Pittsburgh Public Schools to expand anti-violence, mentorship program with $2M grant | #schoolsaftey

A program aimed at reducing youth violence in Pittsburgh Public Schools will use more than $2 million in state grant money to expand.

The Safe Passages program, operated by Pittsburgh-based Operation Better Block, brings adult community leaders into schools to mentor students, help curb problematic behaviors and mediate potential conflicts, city officials said. The initiative also offers stipends to student ambassadors who take on leadership roles in the program.

Pittsburgh City Council voted Wednesday to allow the city to enter into a partnership with the school district and Operation Better Block and dedicate the grant money to the program’s expansion.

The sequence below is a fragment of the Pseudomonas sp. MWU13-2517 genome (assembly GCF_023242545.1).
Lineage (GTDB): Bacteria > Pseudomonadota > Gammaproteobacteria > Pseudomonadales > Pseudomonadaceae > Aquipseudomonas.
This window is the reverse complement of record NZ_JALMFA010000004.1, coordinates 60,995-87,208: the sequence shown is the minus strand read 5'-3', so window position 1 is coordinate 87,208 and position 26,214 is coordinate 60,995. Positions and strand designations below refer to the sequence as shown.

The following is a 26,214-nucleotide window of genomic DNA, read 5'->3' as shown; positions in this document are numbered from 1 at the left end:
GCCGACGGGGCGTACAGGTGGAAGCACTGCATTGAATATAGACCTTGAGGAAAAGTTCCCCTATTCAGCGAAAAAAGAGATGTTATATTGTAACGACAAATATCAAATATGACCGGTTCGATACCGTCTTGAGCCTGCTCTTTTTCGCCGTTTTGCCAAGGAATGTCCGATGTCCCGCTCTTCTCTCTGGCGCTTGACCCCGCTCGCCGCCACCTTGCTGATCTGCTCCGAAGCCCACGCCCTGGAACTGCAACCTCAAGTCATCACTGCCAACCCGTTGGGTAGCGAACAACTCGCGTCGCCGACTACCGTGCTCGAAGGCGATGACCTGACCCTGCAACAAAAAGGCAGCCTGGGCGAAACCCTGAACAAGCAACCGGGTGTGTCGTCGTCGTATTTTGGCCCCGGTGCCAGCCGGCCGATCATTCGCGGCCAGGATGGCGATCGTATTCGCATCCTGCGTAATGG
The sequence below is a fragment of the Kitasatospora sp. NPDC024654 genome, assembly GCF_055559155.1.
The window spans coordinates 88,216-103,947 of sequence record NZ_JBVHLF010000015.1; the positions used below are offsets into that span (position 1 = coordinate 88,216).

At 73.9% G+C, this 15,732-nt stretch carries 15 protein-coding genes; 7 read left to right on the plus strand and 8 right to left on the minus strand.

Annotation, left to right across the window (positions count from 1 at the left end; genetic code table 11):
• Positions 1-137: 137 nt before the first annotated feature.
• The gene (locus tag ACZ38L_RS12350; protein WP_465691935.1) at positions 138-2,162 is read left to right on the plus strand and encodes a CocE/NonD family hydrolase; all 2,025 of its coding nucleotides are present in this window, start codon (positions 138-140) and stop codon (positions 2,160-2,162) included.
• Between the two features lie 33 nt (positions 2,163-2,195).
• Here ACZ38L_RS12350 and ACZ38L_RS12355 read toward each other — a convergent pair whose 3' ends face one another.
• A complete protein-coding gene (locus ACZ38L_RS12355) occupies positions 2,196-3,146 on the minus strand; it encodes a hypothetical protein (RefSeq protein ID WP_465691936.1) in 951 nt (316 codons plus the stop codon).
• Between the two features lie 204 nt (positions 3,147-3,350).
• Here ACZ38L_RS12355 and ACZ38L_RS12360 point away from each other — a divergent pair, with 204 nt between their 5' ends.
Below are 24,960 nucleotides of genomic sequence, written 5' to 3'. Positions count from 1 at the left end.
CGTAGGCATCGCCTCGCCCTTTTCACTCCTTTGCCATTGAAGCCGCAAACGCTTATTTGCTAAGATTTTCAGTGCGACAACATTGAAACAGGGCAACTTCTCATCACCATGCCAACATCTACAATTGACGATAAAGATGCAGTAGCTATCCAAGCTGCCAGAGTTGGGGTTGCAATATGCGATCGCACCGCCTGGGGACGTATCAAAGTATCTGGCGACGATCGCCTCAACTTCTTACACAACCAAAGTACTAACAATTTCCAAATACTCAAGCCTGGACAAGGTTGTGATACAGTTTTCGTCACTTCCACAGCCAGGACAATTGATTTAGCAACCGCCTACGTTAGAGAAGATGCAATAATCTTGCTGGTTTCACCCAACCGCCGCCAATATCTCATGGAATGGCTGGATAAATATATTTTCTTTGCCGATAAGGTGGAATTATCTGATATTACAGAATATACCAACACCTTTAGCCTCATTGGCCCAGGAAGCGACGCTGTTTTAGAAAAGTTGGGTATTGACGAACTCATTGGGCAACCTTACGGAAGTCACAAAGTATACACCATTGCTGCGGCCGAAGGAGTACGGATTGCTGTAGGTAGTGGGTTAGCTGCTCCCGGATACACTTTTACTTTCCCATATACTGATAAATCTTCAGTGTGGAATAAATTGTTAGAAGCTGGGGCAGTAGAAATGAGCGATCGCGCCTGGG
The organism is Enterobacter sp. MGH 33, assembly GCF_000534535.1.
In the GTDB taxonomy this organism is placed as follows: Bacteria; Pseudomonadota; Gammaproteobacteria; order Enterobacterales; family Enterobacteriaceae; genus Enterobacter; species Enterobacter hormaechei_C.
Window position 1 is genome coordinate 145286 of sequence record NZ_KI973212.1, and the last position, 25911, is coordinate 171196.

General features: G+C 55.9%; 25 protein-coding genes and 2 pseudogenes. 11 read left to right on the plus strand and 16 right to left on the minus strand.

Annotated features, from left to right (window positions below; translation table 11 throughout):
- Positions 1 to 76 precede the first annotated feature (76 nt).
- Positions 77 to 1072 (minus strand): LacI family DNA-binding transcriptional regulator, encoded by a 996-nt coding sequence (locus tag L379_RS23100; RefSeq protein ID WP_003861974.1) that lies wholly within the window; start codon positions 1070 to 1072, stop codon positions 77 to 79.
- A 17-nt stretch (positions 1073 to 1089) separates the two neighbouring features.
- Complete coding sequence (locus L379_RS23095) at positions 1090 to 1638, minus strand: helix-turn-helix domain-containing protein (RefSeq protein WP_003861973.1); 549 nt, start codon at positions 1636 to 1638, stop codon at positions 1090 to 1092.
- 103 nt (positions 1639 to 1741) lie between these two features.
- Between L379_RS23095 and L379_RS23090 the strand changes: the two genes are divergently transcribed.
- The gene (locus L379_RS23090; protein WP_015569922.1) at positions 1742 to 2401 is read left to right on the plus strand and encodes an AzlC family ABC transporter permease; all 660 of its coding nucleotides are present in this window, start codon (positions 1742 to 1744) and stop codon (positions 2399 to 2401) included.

Council President Theresa Kail-Smith, D-West End, said she remains “concerned about the money we’re spending in stopping the violence and not seeing all the results we want,” but credited the people and organizations who are continuing efforts to address the issue.

The Safe Passages program started as a pilot at Perry Traditional Academy in the North Side. Assistant Public Safety Director David Jones said the program played a role in there being fewer fights at the school and created an environment that was “more conducive for people to learn.”

Attendance roughly doubled at Perry since the program launched, according to Chief Operating and Administrative Officer Lisa Frank.

The two-year grant will allow the program to grow and hire additional full-time adult staff and student ambassadors.

In addition to operating at Perry, the program will expand to Carrick High School, Westinghouse High School in Homewood, Allderdice High School in Squirrel Hill and John Morrow Elementary School in Brighton Heights.

Julia Felton is a Tribune-Review staff writer. You can contact Julia by email at [email protected] or via Twitter .

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